The beginning of Russia’s invasion of Ukraine in late February 2022 shocked the world, setting off the largest-scale land war in Europe since at least the Balkan wars of the 1990s, and driving more than 1.5 million civilians to flee to countries to the west. Russian President Vladimir Putin had delivered an ultimatum while massing his forces on Ukraine’s borders: either Moscow would be given iron-clad assurances that Ukraine would never join NATO, or it would take military action. But days before giving the order to invade, Putin gave a speech indicating that his aims were broader still: reuniting Ukraine with Russia in shared nationhood based on deep historical connections.
In fact, the 2022 war in Ukraine is the culmination of years of clashes pitting Ukrainian aspirations for democracy and membership in European institutions against Russian security anxieties and desires for control of its neighbor. These tensions first broke out into war in 2014. After Ukrainians launched mass protests against then-President Viktor Yanukovych’s move to end talks on economic partnership with the European Union and his decision to sign an agreement with Moscow instead, forcing him to flee the country, Russia seized the Ukrainian Black Sea territory of Crimea and supported a pro-Russian separatist insurgency in the eastern Ukrainian region of Donbas. That armed conflict has left more than 14,000 people dead to date, as well as sending hundreds of thousands of displaced people into other parts of Ukraine.
Current History has regularly covered these developments, publishing essays commissioned from a range of scholars to address various aspects of the conflict between Ukraine and Russia, as well as trends within each country and in Russia’s relations with other neighbors in its “near abroad.” From Ukraine’s struggles to build a durable democracy to Putin’s tightening autocratic rule in Russia, and the emergence of new forms of nationalism in both countries, this virtual issue offers free access to a broad spectrum of articles that will provide a comprehensive source for any readers at any level of expertise seeking to know more about the background to the war in Ukraine. For more articles on these topics we invite you to search the available Current History archive at online.ucpress.edu/currenthistory or to explore past regional issues. And expect more coverage of the latest developments in our upcoming October 2022 issue on the region.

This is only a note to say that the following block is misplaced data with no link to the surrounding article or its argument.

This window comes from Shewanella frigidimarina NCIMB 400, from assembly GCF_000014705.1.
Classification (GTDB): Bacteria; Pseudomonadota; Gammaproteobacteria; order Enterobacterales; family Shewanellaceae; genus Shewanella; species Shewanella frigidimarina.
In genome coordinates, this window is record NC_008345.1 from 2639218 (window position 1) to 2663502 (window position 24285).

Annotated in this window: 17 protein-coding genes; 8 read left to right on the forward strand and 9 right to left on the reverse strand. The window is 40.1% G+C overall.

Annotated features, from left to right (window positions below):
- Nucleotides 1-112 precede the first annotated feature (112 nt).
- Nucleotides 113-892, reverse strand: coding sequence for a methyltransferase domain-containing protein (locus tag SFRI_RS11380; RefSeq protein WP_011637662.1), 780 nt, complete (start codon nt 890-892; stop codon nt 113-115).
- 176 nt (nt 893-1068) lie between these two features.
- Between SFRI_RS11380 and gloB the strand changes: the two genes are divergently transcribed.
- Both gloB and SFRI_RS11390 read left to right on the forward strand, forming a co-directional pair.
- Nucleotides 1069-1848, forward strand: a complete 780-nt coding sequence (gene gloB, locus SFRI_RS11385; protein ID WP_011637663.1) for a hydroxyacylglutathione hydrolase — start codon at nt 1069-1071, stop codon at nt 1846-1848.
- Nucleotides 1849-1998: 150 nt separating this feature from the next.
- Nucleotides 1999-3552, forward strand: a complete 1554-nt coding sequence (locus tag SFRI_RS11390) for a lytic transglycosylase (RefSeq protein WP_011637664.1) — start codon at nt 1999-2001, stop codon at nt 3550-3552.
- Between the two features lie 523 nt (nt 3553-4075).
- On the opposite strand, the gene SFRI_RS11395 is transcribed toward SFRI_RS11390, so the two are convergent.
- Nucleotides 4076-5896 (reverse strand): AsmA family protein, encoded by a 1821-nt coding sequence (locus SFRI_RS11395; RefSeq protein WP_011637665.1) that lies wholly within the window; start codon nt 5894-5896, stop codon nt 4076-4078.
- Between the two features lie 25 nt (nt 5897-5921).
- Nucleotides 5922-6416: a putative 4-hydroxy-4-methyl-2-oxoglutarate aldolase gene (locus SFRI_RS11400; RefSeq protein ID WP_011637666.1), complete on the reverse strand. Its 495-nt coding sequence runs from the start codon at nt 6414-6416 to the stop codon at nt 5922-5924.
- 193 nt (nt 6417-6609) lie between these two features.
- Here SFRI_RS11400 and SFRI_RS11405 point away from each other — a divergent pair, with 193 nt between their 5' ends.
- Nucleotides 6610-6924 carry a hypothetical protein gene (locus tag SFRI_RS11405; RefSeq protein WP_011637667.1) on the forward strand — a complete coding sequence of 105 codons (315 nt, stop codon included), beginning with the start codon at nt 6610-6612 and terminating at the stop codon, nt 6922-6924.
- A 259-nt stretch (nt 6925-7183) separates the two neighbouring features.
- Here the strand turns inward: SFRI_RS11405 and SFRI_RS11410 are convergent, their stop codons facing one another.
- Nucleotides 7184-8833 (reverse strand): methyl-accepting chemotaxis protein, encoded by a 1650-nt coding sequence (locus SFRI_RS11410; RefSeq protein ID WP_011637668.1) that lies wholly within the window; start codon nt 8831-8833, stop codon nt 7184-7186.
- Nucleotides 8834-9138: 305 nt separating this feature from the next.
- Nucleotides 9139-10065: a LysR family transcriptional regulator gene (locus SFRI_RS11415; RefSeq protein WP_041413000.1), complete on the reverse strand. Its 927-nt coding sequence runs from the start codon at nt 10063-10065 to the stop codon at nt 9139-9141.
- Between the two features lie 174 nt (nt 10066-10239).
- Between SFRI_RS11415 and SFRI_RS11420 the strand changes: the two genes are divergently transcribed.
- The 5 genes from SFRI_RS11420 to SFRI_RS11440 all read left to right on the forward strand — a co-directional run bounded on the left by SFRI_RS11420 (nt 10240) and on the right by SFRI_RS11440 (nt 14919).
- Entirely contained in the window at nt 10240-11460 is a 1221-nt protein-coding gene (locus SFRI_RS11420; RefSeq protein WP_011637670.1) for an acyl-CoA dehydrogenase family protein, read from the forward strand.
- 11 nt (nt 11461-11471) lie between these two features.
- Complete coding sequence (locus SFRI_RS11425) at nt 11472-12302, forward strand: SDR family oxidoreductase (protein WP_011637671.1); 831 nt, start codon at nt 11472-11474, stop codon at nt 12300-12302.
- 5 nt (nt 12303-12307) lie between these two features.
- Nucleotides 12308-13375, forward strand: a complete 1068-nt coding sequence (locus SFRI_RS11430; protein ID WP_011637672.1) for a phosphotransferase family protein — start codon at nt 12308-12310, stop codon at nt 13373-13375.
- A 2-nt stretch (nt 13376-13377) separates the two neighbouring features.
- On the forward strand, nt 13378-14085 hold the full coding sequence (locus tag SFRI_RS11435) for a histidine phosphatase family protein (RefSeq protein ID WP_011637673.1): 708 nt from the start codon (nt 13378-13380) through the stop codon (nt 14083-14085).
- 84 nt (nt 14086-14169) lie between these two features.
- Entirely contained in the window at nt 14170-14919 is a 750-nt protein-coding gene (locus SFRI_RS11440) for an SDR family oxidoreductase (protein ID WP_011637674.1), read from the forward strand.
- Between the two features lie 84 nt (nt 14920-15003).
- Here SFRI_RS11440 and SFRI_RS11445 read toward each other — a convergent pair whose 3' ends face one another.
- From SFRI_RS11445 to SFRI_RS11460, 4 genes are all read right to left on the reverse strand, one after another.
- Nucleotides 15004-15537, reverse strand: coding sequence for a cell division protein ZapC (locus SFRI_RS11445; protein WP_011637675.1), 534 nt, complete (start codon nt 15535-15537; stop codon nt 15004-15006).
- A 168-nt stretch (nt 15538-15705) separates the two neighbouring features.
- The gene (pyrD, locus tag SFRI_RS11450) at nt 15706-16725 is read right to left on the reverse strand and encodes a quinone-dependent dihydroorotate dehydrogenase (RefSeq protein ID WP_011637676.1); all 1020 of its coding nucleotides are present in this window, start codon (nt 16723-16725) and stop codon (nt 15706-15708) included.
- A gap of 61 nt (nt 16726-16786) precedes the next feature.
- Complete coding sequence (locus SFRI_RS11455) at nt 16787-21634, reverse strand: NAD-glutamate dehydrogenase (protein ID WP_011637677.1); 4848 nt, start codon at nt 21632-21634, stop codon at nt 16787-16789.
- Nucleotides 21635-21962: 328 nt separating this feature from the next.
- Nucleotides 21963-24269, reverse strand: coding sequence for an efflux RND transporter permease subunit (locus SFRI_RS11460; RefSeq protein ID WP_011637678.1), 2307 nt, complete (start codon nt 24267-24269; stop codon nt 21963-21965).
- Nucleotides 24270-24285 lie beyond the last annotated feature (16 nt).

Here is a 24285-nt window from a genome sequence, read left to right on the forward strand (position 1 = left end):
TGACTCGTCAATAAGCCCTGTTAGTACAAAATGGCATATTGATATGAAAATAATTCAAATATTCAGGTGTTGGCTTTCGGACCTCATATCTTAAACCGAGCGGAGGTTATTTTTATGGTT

War and Nation-Building in Ukraine
Russia’s Recolonization of Crimea
Ukraine’s Emerging Security State
Everyday Life in Ukraine’s War Zone
Can Ukraine Save Its Revolution?
Russian Nationalism and Ukraine
Russia and Putin
The Art of Navalny and the History of Corruption
Russia’s Incoherent State
Is Putinism the Russian Norm or an Aberration?
What Drives Moscow’s Military Adventurism?
Pavel K. Baev
The End of Ambiguity in Russia
Samuel A. Greene
The Purpose of Putin’s Machismo
More on Russia’s “Near Abroad”
Catastrophe and Denial in Belarus
David R. Marples
Latvia’s Russian Questions
Kevin M. F. Platt